We are incredibly blessed in 24-7 Prayer with a number of gifted communicators and writers whose stories have been impacting hearts around the globe. But it is not just the gift of communication that has made their stories powerful and influential – but the fact that their stories are real, they come from the heart, from personal places of struggle, brokenness, pain, questions, hope and healing.

I was given the weighty privilege of reading and reviewing the manuscript of one such gifted communicator and his story. Alain Emerson of 24-7 Prayer Ireland has courageously put onto paper his journey through grief after the death of his young and beloved wife and his wrestle with God in the darkness of pain, fear, anger, unanswered questions and all that grief brings with it.

I expected it to be an emotional read. After all, I have also known grief as companion at points along my life’s journey. But I did not expect what has happened through the beautifully raw and honest words that make up Alain’s story.

As I type this, it is nearly 6 years to the day that my own dear mum passed away, 7 years since we first received the news of a rare and incurable cancer eating away at her within and speeding up the dementia that was already confusing her mind.

I remember those surreal days and nights spent at the hospice, sitting with my dying mother and finding myself praying for God in His mercy to take her home. Never would I have expected to one day pray for death rather than life as death seemed the more merciful.
And I will never forget the night my childhood bestie whose sister had just taken her own life came and sat with me. We sat together in our grief for ourselves and for one another, sometimes in quiet, sometimes talking about films, sometimes voicing to one another our questions that had no answers. Yet we were aware of another Presence sitting quietly with us as well. In His book Alain says, “In our pain and suffering God is not answering our questions, for we come to learn that they are beyond the objective explanations our rationalised minds crave. God reminds us, I AM, in the midst of the flames…God doesn’t give us answers. In the silence, He gives us Himself, bigger than our pain, beyond our explanations, closer than our breath.”

And that is something that has been consistent throughout my seasons of grief and brokenness, His presence.

Yet what I was surprised to learn about my own heart through Alain’s book was some areas of unresolved grief that explained why I have been wrestling with God about praying for certain things.

Have you ever struggled to pray for something or even stopped praying altogether, because the pain of disappointed hope, the tension of the waiting became too much?

Then you can relate I’m sure.

There were a number of unanswered prayers, death of dreams, deep disappointments in those couple of years during and after my mum’s passing. And it has dented my hope. Not so much hope in general, but hope in those specific areas of disappointment.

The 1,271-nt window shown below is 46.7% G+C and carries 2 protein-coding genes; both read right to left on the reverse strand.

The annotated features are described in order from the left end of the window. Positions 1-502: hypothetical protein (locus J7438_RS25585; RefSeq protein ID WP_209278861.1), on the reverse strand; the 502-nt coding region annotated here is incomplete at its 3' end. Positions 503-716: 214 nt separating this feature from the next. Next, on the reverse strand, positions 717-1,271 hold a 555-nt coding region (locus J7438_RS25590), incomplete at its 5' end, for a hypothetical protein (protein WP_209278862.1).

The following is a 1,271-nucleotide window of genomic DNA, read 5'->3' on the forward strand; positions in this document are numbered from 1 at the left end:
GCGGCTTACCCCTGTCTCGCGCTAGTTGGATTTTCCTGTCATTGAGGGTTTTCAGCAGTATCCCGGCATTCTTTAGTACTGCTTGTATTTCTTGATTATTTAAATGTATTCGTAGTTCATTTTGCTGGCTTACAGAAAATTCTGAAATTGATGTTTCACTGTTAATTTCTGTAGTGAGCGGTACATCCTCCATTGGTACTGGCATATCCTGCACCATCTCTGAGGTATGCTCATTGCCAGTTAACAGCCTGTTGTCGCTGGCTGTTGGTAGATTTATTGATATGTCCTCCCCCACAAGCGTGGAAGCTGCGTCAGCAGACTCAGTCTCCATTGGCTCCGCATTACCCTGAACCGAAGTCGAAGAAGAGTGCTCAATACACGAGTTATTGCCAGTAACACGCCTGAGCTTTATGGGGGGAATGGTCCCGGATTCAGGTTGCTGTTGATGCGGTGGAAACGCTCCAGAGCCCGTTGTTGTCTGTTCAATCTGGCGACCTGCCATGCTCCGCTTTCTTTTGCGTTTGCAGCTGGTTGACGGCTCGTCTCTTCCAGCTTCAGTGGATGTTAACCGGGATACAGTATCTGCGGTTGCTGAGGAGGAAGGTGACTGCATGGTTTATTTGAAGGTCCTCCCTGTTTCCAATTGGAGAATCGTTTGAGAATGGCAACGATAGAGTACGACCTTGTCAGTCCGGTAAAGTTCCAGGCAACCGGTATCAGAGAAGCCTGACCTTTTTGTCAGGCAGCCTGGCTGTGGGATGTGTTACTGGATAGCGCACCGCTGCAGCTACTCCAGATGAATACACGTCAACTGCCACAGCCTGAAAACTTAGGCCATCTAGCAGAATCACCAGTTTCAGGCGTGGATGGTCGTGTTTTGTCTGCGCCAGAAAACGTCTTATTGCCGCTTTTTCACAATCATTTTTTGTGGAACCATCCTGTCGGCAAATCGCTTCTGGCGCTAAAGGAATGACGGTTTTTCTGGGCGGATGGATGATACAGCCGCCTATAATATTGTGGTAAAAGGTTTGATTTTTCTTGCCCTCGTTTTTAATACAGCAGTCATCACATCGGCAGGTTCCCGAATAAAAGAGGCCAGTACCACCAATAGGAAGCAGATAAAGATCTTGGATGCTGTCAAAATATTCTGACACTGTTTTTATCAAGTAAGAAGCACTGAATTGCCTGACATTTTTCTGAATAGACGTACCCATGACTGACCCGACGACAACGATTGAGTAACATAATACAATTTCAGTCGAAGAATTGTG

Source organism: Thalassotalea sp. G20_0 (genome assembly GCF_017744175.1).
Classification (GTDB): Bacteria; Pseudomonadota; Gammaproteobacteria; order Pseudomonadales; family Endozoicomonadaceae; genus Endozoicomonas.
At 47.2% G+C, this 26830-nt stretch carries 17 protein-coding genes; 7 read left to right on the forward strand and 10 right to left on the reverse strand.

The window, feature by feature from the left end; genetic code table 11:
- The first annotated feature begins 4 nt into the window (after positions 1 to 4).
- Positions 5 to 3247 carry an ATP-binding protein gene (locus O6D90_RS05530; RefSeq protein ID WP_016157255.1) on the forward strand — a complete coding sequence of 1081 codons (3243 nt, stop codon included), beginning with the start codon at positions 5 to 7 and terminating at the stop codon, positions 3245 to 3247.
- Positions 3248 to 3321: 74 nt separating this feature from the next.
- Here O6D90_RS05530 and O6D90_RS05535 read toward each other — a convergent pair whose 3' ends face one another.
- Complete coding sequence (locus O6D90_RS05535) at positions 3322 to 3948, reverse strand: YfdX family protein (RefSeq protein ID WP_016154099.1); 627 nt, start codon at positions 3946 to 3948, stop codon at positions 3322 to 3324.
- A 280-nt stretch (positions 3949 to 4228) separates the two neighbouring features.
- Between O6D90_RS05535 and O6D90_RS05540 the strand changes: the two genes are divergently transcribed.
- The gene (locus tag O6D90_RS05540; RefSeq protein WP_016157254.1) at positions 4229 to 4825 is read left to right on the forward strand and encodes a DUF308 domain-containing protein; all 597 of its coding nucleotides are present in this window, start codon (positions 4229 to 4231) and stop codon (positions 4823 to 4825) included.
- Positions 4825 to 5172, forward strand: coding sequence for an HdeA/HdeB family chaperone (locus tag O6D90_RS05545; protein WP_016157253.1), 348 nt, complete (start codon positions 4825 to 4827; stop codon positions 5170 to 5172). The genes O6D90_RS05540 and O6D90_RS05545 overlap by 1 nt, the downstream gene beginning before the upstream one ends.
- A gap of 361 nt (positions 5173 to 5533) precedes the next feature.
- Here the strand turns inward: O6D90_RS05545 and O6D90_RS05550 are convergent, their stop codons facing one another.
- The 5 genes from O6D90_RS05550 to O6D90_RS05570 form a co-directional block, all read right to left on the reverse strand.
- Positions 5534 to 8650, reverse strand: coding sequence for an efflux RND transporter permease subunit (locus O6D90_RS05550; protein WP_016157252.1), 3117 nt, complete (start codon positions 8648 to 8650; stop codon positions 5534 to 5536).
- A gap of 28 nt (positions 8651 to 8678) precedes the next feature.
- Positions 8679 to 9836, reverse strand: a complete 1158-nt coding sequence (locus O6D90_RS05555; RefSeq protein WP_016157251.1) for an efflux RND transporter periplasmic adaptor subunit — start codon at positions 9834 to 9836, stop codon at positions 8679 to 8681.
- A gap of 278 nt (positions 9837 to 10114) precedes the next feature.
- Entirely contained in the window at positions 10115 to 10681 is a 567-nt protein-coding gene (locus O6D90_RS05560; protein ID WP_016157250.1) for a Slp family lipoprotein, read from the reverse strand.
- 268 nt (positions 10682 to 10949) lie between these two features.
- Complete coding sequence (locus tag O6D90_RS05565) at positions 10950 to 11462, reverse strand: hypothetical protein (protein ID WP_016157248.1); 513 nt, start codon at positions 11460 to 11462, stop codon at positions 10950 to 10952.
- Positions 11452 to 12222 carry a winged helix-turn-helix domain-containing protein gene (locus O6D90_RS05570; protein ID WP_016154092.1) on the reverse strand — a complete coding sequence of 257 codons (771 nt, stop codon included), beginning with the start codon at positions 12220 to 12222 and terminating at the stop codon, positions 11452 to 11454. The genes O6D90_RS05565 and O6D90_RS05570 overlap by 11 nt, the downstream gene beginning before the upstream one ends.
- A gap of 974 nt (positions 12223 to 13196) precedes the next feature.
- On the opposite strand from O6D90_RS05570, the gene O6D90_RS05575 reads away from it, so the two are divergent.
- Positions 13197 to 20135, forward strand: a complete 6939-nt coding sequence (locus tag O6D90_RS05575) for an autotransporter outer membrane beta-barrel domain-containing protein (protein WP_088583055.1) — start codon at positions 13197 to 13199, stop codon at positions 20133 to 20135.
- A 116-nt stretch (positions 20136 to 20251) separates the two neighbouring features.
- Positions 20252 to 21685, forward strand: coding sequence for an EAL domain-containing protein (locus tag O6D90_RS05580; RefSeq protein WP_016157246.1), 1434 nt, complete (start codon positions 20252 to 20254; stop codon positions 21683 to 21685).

I don’t like feeling weak. So I have just trudged doggedly on, not allowing myself to push into the pain of the disappointments like I did the year after my mum passed away, resigning myself to life as it is in the present reality. When I have attempted to pray into these areas again, I have experienced what Alain describes here: “…I didn’t know how to rebuild anything…because every opportunity for believing again was overshadowed by a giant question mark.”

But God isn’t content with leaving me there because He has better for me. So in His tender love He brought me healing in the disguise of doing a friend a favour of reviewing a book.

It is painful yet life-giving, this re-awakening of hope and I am cautiously, tentatively stepping forward through some very wobbly prayers for the areas that have felt barren and empty. It is a place of “risky hope” like Alain calls it. Brennan Manning would refer to it as “Ruthless Trust” I think. I believe it will be worth the risk but I have to choose to take that risk.
It’s like Alain says in Luminous Dark: “I slowly became aware that the place of reorientation, the ‘spacious place’ I was being invited into, involved a corresponding decision from me. It was a decision to step over a threshold, to walk into the new. We choose and declare hope before we are fully in it…”

If you have experienced grief and loss in your life, whether that be the loss of a loved one, the death of a dream, the pain of an unfulfilled hope, then I truly believe you will find this book a helpful companion. A companion that seeks not to give you answers, but to journey with you as you wrestle with the pain, the questions and the darkness and to, somewhere along the way, discover a “luminosity.”

Luminous Dark by Alain Emerson will be published in a few days and is available for pre-order now so check out the publisher’s website and social media feeds for details: https://www.muddypearl.com